Close to the Fukushima plant, the radiation levels are alarming: The IAEA said samples of seawater collected 330 meters east of the nuclear complex's discharge point showed iodine-131 concentrations of 74,000 becquerels per liter, roughly equivalent to Bq/kg. The cesium levels were 12,000 Bq/kg for cesium-137 and another 12,000 Bq/kg for cesium-134. But those levels drop sharply with distance, due to the dispersion factor.
Radioactive iodine-131 is a huge concern for people living around the Fukushima plant, because that can be quickly taken up into the thyroid and pose a significant cancer risk. What's more, iodine is taken up readily by seaweed, which is a popular food item in Japan. Elevated (but still safe) levels of radioactive iodine have been detected in seaweed as far away as Vancouver, and in milk samples from Spokane, Wash. (The reading for the milk was 0.8 picocuries per liter, or roughly 0.03 Bq/kg.)
The flip side is that iodine-131 has a relatively short half-life of eight days, so as time passes, the iodine risk should drop significantly for fish as well as for people.
Cesium-137 has a longer half-life (30 years), so it poses a longer-lived threat. The fish tests suggest that the cesium radiation levels are just one-tenth of the iodine levels, Maidment said.
Stay focused on the fish
Authorities will have to be extra-vigilant about watching radiation levels from Fukushima for a long time — on the ground, in the air and at sea, said Edwin Lyman, a senior staff scientist at the Union of Concerned Scientists, an activist group.
"Even dilute levels of contamination can be enhanced in certain marine life, you know, just like mercury concentrates in large fish, like tuna," he told reporters during a briefing on Monday. "Also, plants like seaweed are known to concentrate certain isotopes, and so are certain types of shellfish. But I would think certainly in the fishing industry in the region, they're most likely going to have to take measures to inspect their catches, and I guess the primary responsibility for that will have to be with the Japanese to inspect and interdict any contaminated seafood."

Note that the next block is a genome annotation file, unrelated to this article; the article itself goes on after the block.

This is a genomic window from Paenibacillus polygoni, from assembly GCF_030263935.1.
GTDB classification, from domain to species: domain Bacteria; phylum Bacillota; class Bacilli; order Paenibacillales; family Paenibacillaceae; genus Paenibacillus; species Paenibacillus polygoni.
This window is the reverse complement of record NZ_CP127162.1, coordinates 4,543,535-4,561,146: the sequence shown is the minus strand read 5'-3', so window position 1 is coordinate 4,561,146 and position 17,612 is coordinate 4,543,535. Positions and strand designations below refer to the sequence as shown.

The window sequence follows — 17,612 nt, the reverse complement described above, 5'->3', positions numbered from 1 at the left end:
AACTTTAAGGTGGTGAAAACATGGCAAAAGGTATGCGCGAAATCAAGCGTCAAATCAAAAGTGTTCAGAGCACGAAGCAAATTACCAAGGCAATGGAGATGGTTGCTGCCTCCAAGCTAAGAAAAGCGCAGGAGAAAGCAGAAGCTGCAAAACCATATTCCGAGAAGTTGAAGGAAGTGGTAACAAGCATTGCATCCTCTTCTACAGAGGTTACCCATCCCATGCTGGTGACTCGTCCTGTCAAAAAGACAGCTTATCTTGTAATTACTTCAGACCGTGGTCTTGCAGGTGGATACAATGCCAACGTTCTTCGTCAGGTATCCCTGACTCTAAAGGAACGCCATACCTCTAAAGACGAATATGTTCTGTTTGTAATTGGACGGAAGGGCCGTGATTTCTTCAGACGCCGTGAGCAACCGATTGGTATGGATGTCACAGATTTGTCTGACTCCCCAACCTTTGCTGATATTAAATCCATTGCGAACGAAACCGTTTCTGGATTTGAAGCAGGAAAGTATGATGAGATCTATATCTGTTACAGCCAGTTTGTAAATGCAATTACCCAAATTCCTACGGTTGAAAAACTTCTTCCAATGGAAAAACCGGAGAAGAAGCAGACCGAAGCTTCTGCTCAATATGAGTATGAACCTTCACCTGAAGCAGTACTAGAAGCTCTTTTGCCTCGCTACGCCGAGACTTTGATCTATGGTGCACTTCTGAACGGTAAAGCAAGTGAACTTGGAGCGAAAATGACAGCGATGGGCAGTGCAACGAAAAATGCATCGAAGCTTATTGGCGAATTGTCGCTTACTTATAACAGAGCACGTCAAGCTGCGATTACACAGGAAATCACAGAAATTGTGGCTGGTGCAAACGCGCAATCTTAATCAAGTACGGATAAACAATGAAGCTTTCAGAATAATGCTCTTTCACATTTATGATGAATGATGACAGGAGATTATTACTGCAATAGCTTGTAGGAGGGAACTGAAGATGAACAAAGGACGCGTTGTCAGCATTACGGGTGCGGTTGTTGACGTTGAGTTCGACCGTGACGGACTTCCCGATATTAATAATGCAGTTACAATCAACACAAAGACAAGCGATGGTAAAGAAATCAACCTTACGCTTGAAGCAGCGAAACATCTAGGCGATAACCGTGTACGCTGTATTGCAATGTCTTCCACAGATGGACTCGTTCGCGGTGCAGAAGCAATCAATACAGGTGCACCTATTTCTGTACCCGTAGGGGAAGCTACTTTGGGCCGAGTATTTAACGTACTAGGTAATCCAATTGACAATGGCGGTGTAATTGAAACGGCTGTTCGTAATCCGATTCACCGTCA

Maidment agrees that more monitoring will be needed. He also suspects that shellfish living on the seabed around Fukushima might face more contamination than the fish that just happen to migrate through the seas near the stricken plant. But he says "it's too early to draw conclusions," and he emphasizes that the general public needs to put the radiation issue in perspective.
For example, suppose that your drinking water contained 100 becquerels per liter, which is basically 100 Bq/kg. "If that water constituted 10 percent of your dietary intake of food, by weight, and you consumed that exclusively per year, you would increase your background radiation by about 20 percent," Maidment said. "I can double my background radiation just by moving from Philadelphia to Denver. So these are levels of radiation that most of us are not aware of."
I'm betting that you're more aware of the radiation issue than you were 20 days ago, and that you have some thoughts you'd like to share. Feel free to weigh in with your comments below.
Update for 12:55 a.m. ET March 31: One of my Facebook friends, Lynda Williams (the Physics Chanteuse), points out that I have not actually defined what a becquerel is. One becquerel is a unit of radioactivity that's equal to one nuclear decay per second. Here's the way she put it: "It is one atom of a radioactive isotope decaying and emitting radioactive decay. So 5,000 Bq/kg means that 10,000 atoms are decaying per second and shooting off a particle per second in one kilogram. So if the pig has a mass of 100 kilograms, we are talking about a whole body exposure of — do the math, 500,000 particles shooting through its body every second. The 'data' means more if you explain what it really means." Thanks, Lynda!
More angles on radiation: